Riding the Feedback Loop

I used to blog a lot. I know this, because posts stick around, and are easy to measure. Their impact, usefulness, etc., less easy to measure. But I used to blog a lot!

Publishing web documents is good for my mental health. I feel productive and connected when I produce content. But the dopamine hit I get from interacting with the content I consume is hard to break away from.

I am trying to hack around this by combining the process of producing with reaction, via a personal feedback loop.

Specifically, I subscribe to the feeds I generate, and group them as “processing”. Then as I consume the content I’ve created, I am able to digest it. This is an important step, part of a concept I’ve been working on for a long time: social documentation.

The idea is that by communicating with people, I am able to generate ideas and knowledge that is useful, and I am attracted to tools that assist in capturing said knowledge where it is created. For me, the tool has been plain ol’ RSS (and Atom, of course!).

Some examples of feeds I follow:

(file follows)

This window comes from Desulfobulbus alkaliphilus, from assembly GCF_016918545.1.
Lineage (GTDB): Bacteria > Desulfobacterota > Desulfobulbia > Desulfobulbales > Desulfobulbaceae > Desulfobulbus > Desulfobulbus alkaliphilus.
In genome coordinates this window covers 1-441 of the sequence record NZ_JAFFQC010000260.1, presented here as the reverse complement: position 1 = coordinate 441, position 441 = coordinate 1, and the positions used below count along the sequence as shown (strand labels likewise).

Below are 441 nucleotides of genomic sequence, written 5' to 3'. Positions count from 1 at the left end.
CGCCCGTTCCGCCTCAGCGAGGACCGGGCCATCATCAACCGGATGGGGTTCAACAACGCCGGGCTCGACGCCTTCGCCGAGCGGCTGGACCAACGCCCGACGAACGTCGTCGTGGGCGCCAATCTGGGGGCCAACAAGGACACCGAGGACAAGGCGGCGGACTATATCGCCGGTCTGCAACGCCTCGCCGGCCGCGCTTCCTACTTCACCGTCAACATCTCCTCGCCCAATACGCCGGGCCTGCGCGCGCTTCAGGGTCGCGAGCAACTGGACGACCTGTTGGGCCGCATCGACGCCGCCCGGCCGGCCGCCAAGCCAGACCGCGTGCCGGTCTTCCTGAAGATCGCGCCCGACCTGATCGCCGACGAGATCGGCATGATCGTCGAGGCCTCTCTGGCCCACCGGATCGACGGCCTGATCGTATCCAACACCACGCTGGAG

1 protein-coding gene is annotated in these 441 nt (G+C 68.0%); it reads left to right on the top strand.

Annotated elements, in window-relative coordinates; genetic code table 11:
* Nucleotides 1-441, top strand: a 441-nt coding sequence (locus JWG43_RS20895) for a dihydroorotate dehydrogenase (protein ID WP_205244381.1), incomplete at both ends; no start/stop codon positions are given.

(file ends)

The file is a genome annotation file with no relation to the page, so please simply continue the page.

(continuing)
• Code changes - Most of my coding is public on, with a lot of discussion happening on GitHub (:rolling_eyes:).
  • Discussions - I am active on a lot of Discourse sites, and all my public actions show up in my user feed.
  • “Social media” - In quotes, because all fo this is social, and all of it is media, so whatever. Here I mostly mean my Mastodon account. Quick tip: Mastodon feeds also have your faves and boosts; I use that to follow up with things that interest me, doing a deep dive during processing.
  • Wikipedia - Specifically, my contributions. I am a fan of minor, drive-by edits, but if I am logged in and change something, chances are I am researching something, and seeing my edits reminds me to note it.
  • My blag - Yep, even interi in looped back. Why? Reading something I wrote later, in a different context, is helpful, produces corrections or clarifications that make better documents, and frankly gives me a sense of movement.

Technology Stack

  • Syndicated feeds, meaning RSS and ATOM, and potentially JSON feeds, as folks start generating them.
  • NewsBlur, my hosted feed capturing engine. Highly recommended.
  • Sometimes newsbeuter. It tags feeds with the folders as listed in NewsBlur, but they don’t combine feeds, so for this particular use, I normally use the web interface.

Processing the processing

Right now my system is to set a timer, just after the fire-catching phase of inbox zero. It isn’t a hard deadline, but when the timer is up, I finish up what I was writing and publish.

I don’t worry over much, since I know I will catch that piece of content again, and my notes are made to be edited and refined over time.

Today I processed just two pieces of feedback, but they generated Discourse for teams and ProtonMail, as well as this post. See that? Movement.

This is a companion discussion topic for the original entry at